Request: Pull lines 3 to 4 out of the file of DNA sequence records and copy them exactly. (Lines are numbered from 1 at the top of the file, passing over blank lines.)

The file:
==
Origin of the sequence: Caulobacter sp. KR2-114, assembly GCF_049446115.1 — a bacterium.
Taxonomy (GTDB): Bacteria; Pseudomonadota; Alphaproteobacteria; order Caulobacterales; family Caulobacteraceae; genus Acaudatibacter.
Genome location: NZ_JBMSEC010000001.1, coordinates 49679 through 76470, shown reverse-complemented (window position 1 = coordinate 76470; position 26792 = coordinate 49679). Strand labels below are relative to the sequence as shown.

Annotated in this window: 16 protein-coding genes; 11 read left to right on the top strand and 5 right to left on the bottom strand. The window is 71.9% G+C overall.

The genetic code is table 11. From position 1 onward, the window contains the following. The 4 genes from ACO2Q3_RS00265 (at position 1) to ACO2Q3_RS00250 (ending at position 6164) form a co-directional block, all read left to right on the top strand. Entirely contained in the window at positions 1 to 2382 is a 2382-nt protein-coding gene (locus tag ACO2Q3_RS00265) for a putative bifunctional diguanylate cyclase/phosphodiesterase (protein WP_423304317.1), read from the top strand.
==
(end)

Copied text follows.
Genome location: NZ_JBMSEC010000001.1, coordinates 49679 through 76470, shown reverse-complemented (window position 1 = coordinate 76470; position 26792 = coordinate 49679). Strand labels below are relative to the sequence as shown.

Annotated in this window: 16 protein-coding genes; 11 read left to right on the top strand and 5 right to left on the bottom strand. The window is 71.9% G+C overall.